Something or someone corrupted the boot.ini file on one of my company's Windows NT servers, and the server wouldn't restart after shutdown. The main boot partition was NTFS, so I couldn't boot from a DOS-formatted disk to repair the partition. I downloaded a copy of Systems Internals' NTFSDOS freeware, which I used to reveal that the boot.ini file was damaged. But I was unable to fix the file.
My solution was to use another server to create an NT-formatted disk, copy the key boot files, and create a customized boot.ini file. I booted the damaged system from this 3.5" disk. This action was sufficient to get NT Server back up and running. Then, I could fix the server's corrupted boot.ini file.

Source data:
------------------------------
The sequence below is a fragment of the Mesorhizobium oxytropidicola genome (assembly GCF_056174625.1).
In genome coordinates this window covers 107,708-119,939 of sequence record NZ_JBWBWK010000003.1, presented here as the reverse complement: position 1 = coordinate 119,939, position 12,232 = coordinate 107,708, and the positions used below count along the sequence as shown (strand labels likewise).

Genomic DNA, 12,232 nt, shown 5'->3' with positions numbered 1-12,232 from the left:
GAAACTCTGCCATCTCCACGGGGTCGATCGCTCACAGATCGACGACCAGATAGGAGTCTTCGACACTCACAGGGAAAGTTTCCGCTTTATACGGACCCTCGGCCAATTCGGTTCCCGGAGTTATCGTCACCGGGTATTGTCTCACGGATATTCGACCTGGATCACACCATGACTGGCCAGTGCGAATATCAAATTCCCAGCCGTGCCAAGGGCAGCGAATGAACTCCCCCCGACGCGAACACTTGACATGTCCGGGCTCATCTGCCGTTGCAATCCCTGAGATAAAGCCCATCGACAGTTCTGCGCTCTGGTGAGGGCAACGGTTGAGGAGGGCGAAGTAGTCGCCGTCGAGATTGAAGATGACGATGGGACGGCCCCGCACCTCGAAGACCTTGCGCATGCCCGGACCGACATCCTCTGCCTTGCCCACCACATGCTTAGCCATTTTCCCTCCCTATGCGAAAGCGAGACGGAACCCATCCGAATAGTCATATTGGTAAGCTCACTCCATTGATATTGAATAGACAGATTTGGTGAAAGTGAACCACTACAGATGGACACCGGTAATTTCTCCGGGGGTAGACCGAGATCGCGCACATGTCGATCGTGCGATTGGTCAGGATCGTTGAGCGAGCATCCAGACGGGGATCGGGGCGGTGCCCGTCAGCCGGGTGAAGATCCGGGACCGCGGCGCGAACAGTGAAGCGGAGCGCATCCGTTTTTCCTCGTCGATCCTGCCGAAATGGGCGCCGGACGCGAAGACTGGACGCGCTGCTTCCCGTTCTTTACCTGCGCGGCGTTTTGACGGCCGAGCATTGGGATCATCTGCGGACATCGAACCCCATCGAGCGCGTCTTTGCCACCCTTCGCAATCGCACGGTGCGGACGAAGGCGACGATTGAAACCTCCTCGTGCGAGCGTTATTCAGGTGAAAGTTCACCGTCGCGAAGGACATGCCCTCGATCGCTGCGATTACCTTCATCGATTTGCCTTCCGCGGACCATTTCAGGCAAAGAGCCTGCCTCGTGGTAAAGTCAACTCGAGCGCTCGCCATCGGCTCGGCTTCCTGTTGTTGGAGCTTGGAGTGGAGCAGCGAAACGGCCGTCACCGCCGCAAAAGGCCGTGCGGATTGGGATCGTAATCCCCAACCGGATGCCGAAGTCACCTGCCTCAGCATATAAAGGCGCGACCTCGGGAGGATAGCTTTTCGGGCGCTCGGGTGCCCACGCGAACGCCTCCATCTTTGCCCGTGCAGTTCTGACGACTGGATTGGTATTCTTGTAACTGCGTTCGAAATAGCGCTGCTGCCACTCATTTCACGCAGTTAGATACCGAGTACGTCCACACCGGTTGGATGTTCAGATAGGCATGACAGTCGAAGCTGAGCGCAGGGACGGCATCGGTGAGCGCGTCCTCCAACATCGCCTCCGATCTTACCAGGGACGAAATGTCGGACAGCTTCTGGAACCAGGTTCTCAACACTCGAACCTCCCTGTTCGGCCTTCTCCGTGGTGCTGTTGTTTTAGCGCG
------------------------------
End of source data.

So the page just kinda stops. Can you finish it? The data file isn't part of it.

The files that you need on a bootable NT disk are NT Loader (NTLDR), ntdetect.com, and boot.ini. To create the correct boot sector, you must format the recovery disk on an NT system; formatting on a Windows 9x system doesn't work. If the damaged NT server has NT installed on a non-BIOS-accessible SCSI disk, you might need to have a copy of a SCSI driver. The SCSI driver's filename is usually ntbootdd.sys, but the name varies depending on the SCSI adapter.
My custom boot.ini file handles different drives and partitions for the boot partition, and all my systems use a BIOS-accessible SCSI drive as their boot partitions. Thus, I can use the disk I created to boot any of my Intel-based NT Server systems. I keep this disk in a safe place with my Emergency Repair Disks (ERDs).